I would also add that the public 13F info of "gurus" sometimes contains only a very small portion of their overall portfolio because they disclose long positions only. So it is very dangerous to follow them without setting their investments into a broader portfolio perspective. For example, we have no idea if Klarman or Einhorn have some offsetting (or even dominant) short oil futures or short oil stocks positions. It is entirely possible that they are net short oil but their public records look like they are long.

    Or they are very long USD so the long oil stocks position is a partial imperfect hedge against the risk of the dollar weakening (oil rising as partly influenced by the USD level)
    Sep 27, 2015. 12:25 AM | Likes Like |Link to Comment
  • Why Shorting Volatility Now May Be A Very Favorable Trade [View article]

    You are avoiding my questions and arguments. Of course rebalancing is necessary, as with virtually any instrument. But when comparing returns for other instruments, do you also include rebalancing arguments? No.

    So back to my argument, SVXY outperforms short VXX or short UVXY in certain scenarios, and underperforms in others, if you ignore rebalancing.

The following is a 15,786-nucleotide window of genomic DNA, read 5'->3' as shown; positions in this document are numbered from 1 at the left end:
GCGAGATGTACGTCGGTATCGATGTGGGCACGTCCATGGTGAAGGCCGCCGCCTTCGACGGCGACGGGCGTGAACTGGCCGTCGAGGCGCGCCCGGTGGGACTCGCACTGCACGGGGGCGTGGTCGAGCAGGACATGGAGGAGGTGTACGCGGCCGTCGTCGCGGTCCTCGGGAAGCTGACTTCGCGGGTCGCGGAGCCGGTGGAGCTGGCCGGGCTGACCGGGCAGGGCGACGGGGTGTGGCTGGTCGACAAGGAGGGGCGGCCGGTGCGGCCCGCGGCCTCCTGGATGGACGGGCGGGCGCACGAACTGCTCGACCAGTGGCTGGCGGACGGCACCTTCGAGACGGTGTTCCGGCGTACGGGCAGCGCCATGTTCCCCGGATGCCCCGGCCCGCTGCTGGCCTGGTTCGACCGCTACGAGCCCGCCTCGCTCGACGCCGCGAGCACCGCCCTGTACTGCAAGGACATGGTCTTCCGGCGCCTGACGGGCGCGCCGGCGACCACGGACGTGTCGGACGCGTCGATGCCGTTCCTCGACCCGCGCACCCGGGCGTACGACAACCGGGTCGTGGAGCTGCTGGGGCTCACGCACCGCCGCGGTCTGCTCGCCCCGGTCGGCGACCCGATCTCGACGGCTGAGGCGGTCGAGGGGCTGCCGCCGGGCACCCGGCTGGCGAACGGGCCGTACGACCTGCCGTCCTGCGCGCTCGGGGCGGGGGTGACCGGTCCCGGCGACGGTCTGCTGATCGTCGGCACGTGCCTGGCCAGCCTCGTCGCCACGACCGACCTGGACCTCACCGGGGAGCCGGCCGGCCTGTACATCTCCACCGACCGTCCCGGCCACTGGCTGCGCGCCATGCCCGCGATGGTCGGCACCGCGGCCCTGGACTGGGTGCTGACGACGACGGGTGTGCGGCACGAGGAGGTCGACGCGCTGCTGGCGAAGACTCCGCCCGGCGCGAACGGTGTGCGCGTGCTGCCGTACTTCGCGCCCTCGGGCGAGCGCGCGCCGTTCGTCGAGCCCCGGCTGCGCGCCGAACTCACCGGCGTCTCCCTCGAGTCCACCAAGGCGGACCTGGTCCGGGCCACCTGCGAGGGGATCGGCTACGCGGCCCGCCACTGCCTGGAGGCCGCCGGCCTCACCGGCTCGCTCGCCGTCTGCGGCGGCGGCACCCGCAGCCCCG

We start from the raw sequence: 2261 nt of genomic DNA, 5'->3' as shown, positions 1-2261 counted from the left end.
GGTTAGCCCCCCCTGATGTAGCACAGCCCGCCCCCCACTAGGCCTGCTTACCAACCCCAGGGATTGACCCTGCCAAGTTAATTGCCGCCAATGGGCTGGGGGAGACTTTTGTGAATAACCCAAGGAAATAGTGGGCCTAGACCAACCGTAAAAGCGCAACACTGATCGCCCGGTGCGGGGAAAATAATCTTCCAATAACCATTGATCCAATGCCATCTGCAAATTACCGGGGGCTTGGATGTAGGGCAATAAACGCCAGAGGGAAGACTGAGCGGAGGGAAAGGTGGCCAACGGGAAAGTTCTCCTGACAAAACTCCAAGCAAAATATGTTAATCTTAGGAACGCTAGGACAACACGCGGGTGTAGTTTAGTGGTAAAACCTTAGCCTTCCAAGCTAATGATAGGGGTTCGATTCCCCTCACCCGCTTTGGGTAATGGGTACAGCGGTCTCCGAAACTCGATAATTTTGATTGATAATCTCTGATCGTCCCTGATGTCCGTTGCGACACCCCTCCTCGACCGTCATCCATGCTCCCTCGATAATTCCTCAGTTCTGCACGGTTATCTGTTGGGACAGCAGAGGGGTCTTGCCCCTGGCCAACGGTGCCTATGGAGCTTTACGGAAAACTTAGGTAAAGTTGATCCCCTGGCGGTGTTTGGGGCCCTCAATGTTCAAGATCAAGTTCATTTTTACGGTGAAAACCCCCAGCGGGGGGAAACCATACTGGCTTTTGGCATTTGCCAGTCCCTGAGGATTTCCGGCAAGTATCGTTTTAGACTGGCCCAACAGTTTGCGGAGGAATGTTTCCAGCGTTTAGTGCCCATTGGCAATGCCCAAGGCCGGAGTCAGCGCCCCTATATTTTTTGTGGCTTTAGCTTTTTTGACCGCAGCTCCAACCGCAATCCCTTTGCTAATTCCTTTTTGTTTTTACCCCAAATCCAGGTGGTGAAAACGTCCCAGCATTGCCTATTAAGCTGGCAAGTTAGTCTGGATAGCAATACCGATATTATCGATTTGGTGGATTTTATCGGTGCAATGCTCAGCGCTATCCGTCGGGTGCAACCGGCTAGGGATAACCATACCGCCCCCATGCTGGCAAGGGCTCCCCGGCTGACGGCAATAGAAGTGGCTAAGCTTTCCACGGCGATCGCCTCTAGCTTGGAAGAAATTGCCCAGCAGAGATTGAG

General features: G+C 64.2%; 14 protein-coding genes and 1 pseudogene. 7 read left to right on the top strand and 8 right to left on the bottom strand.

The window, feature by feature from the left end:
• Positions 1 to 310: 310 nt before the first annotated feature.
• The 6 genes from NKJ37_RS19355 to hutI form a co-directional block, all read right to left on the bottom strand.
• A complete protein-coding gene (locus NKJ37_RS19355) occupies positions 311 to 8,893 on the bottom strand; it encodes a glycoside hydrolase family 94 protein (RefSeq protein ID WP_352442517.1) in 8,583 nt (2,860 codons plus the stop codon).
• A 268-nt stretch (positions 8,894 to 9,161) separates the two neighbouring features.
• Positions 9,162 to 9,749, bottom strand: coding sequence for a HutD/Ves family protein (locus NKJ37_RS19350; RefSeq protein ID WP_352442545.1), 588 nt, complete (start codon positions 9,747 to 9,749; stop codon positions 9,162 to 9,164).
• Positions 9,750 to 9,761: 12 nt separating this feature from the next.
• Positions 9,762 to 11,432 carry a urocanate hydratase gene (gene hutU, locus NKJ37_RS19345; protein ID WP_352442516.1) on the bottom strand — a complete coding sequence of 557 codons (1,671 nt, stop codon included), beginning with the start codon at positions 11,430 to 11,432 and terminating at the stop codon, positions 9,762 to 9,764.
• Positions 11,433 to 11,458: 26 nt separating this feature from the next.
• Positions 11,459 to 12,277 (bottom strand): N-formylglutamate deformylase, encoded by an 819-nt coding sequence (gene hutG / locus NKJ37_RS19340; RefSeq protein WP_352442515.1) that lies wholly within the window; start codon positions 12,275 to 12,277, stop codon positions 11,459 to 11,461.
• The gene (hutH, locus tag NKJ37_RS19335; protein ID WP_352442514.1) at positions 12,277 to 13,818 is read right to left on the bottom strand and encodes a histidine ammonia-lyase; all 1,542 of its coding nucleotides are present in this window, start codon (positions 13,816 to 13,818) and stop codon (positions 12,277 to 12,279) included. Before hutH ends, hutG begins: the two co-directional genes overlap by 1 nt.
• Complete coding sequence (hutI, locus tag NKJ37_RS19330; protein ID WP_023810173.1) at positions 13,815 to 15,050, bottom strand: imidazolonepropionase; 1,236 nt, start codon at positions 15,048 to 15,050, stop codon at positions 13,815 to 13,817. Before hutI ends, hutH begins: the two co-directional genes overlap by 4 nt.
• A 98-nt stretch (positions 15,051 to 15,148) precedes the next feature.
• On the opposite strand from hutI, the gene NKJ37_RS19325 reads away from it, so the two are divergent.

If you include rebalancing, the short interest fee, the cost of options, etc, these things should take care of most of the difference between nominal performance of the opposite instruments with the same leverage degree. Otherwise there would be an arbitrage opportunity.

    There is no perfect comparison when you include rebalancing as the results will depend on when, how frequently and by how much you rebalance. So you can't really make a fair comparison. If you think you can, then show me, please so that we can move on to other topics.
    Sep 27, 2015. 12:06 AM | Likes Like |Link to Comment